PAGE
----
Lest we forget: But do we remember?
On Remembrance Day we remember those that sacrificed all that they had and all that they could be for their countries. Mostly the focus is on the First and Second World War but there have been other conflicts on a smaller scale since and doubtless there will be more. And, then of course there are the physical and mental injuries that endure for the survivors.
I don’t come from what one might term a military family. I guess it was just the times they were in. Both my grandfathers served in World War I and served in lesser roles in World War II. My parents worked at an aircraft factory during World War II. My father was an engineer but served in the Home Guard. I’ve served as a reservist as a radio operator and unexpectedly commanded a cadet unit for the Argyll & Sutherland Highlanders.
I’ve always wondered about the others that fought and suffered for their countries during conflicts but ended up on the losing side. There are millions of them too. I’m under no illusions that some of their actions are regarded as questionable at best and downright evil at worst. But should remembrance just be for winners? It’s a thought and not a very comfortable one. Families are bereft, and timelines changed as children just never got born from destroyed generations.
Talking of losing sides. My grandfather on my father’s side, William McInnes, served in World War I in a transport unit and family stories passed down said that he drove the future Edward VIII though I cannot prove it. He survived the Great War unscathed and then for reasons unknown to me apparently volunteered to stay on and ended up serving as part of the Allied Expeditionary Force that supported the Russian, “White,” forces against the, “Red, Communists. It’s not widely known but Canadian troops went too. About 6,000 I believe. Most did not see any action although I understand a Canadian field artillery unit was involved in fierce fighting in Siberia. Overall, this was not a winning campaign for the Allies and seems to take a back seat in the grand scheme of things.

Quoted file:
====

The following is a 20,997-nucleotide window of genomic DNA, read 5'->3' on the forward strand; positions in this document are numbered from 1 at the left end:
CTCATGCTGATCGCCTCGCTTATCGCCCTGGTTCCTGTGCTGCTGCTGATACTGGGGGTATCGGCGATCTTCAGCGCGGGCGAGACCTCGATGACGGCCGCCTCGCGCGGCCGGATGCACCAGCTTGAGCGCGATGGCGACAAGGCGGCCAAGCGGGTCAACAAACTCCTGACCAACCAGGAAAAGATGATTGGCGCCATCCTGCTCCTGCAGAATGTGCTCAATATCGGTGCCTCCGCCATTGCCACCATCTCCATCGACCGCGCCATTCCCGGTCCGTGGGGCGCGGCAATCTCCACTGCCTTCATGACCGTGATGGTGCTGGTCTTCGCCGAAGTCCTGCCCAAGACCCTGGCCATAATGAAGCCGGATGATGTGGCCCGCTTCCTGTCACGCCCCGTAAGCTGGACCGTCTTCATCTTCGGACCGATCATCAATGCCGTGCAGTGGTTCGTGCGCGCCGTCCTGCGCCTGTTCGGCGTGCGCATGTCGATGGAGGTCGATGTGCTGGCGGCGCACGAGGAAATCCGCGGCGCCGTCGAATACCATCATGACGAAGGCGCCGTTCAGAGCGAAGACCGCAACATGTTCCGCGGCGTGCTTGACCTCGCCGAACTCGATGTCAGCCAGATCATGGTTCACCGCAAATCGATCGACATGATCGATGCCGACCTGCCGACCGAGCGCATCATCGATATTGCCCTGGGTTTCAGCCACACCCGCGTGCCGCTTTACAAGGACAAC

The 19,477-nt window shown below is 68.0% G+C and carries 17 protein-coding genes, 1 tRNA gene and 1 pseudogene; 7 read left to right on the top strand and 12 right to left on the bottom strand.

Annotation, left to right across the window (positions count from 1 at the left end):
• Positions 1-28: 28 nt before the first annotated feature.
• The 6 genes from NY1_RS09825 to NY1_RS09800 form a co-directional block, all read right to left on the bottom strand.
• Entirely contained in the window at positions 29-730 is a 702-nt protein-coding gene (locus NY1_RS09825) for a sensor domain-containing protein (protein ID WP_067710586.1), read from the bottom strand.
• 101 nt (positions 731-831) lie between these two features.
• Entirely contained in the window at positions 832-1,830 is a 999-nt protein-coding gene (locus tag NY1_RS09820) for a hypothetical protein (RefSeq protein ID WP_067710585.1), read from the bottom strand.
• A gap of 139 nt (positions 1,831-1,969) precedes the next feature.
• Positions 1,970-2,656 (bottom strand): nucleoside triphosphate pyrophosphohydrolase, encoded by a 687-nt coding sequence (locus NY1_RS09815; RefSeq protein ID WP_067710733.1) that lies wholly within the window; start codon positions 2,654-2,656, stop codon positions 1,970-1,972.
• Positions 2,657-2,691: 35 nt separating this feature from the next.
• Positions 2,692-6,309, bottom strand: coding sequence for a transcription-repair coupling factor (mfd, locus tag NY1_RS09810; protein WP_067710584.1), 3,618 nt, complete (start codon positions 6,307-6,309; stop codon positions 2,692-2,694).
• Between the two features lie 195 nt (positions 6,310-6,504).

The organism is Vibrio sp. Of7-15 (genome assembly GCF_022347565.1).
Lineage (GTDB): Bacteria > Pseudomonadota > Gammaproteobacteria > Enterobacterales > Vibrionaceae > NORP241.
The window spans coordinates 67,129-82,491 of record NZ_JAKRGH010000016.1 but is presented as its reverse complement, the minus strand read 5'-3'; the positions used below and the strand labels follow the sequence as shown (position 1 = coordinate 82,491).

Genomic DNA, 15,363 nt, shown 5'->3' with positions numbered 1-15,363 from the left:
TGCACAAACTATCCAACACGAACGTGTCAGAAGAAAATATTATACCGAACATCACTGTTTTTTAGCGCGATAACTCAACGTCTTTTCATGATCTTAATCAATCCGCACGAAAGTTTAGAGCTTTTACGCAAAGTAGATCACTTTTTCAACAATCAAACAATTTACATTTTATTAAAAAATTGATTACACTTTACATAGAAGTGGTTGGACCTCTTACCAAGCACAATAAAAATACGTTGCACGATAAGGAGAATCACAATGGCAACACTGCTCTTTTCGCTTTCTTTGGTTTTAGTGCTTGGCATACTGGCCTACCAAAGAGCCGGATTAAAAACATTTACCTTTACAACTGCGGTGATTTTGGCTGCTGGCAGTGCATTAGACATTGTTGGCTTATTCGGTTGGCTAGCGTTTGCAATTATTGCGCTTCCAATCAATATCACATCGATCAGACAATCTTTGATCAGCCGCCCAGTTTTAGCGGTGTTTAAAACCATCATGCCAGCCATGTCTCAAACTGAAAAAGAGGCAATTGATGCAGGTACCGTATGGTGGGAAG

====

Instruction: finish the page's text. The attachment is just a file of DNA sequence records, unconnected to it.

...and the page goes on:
It was during the Russian campaign that my Grandfather was nerve gassed, which although he survived, changed him radically for the rest of his life. As a child I recall seeing him continuously shaking in his chair. My other grandfather, Arthur Dimond, served with the Grenadier Guards, including, I think Passchendaele and more. He rarely spoke of it, didn’t want anything to do with his military life in later years and wouldn’t return to Europe despite numerous opportunities with his former regiment. He carried a piece of shrapnel around in is chest to his dying day. I really got the impression that he questioned, really questioned if the war was worth all the death and misery.
I’m going to try to remember them all and hope that we’re not tipped into another conflict anything like the ones that have come before although I fear the risks are greater now than ever.